Global Crossing extends FCO network to Tristan da Cunha

Monday 22 May 2006 | 14:50 CET | News
Global Crossing has announced it has extended the reach of the UK Foreign & Commonwealth Office (FCO) network to the world's most remote island community, Tristan da Cunha. Extension of the FCO Telecommunications Network (FTN) to the United Kingdom Overseas Territory of Tristan da Cunha in the south Atlantic brings modern communications to the community of 275, most of whom live by farming, the processing of lobster or crayfish, the administration of their island and a growing trade in philatelic services and tourism. The provision of robust connections via the FTN network will greatly improve communications to the outside world for the island's administration and the community at large. Providing communications to Tristan has never been easy. The early settlers relied on passing ships to exchange messages with friends and family overseas. In 1938, members of the visiting Norwegian Scientific Expedition installed their own radio operator and two years later, the establishment of a Royal Naval signals station during the Second World War (HMS Atlantic Isle) led to the introduction of the first permanent radio station and post office. Today, mail services via Cape Town in South Africa are subject to the schedule of passing fishing vessels and the vagaries of the weather. Post can be delayed for months and calls using either high-frequency links with Cape Town Radio or by satellite telephone are prohibitively expensive. Calls by radiophone are £1.50 a minute and £1.83 a minute by satphone. The island's Administrator, Mike Hentley, said connection to the FCO network will greatly reduce the island's dependence on costly, low-level communications and provide much improved Internet access. By being able to access the FTN, the Tristan da Cunha Government will be able to make calls and exchange e-mail via London at significantly reduced UK domestic and overseas rates. Currently, five e-mail systems are in use on the island serving the Administrator for his official communications with the Governor in St. Helena, the FCO in London and other systems being used by the Post & Telecommunications Department to send and receive emails on behalf of Islanders, the doctor, the crayfish processing factory manager and the Natural Resources Department. "Even with limited use of existing facilities, Tristan's telecommunications costs make up more than 12 percent of the island's annual budget. There's no doubt being connected to the FTN will greatly reduce the island's isolation and budget expenditure," said Mr. Hentley. Phil Metcalf, managing director of Global Crossing UK, said: "Although the FCO network was essentially completed in 2004, we continue to extend the benefits of a globally managed IP VPN to the remotest corners of the world, overcoming challenges posed by location, technology and logistics. Our solution will allow Tristan's administration to share the benefits enjoyed by other posts on the network and make a dramatic difference to the day-to-day life of Islanders." Tristan's small population and remoteness -- situated 6,000 miles from the UK and 1,750 miles from Southern Africa -- has made it unattractive to any commercial supplier of telecommunications services who might otherwise offer more competitive rates. However, Global Crossing in collaboration with Loral Skynet, a global satellite operator with expertise in integrating space and ground-based IP services, has connected Tristan to the FTN via Very Small Aperture Terminal (VSAT). Global Crossing operates satellite earth stations in Canberra, Australia, and Hampshire in the UK to which 153 remote locations are connected worldwide, including other island nations like Tonga, Fiji, Papua New Guinea and the Solomon Islands. In all, the FTN connects 233 sites in 140 countries, providing secure, high-speed voice, data and messaging services to more than 16,000 users. Sites on the managed IP VPN include 153 embassies and high commissions in capital cities, 10 m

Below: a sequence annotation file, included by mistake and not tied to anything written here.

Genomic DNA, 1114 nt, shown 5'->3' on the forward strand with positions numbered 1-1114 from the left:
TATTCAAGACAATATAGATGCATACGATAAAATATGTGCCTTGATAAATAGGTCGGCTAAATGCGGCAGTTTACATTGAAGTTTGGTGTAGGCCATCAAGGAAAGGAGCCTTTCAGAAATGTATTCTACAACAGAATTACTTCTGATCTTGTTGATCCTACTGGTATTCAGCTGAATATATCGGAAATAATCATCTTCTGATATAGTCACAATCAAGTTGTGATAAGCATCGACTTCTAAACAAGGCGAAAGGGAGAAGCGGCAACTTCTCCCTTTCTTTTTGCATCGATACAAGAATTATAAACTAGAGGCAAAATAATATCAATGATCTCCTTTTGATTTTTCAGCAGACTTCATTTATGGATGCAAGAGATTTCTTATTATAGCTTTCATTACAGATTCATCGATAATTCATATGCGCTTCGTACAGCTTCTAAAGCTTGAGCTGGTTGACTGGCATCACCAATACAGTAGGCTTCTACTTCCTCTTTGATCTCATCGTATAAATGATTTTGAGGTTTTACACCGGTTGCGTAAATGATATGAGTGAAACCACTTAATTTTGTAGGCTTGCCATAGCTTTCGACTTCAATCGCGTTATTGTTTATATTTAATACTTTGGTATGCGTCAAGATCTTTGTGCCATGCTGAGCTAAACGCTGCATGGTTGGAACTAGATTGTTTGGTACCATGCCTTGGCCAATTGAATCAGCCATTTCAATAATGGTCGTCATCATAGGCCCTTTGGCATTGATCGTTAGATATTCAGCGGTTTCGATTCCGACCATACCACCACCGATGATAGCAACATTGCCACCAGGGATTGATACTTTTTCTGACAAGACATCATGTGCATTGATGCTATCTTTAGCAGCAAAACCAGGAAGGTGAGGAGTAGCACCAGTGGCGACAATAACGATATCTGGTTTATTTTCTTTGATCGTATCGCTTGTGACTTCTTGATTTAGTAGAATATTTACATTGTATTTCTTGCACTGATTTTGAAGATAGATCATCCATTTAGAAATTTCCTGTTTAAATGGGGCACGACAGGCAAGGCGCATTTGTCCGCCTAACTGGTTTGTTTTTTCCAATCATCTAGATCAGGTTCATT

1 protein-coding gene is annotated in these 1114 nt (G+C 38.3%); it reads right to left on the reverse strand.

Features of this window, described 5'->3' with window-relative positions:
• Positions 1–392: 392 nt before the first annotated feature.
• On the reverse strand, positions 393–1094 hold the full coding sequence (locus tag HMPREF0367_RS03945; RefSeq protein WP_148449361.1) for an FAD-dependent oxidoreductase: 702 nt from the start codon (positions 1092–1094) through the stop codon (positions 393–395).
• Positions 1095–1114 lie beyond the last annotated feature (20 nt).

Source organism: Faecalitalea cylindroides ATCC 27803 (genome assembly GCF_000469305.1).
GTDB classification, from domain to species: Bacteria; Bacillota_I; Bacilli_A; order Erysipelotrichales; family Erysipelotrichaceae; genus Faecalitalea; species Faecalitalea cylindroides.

Categories: Fixed
Companies: Global Crossing
Countries: Saint Helena
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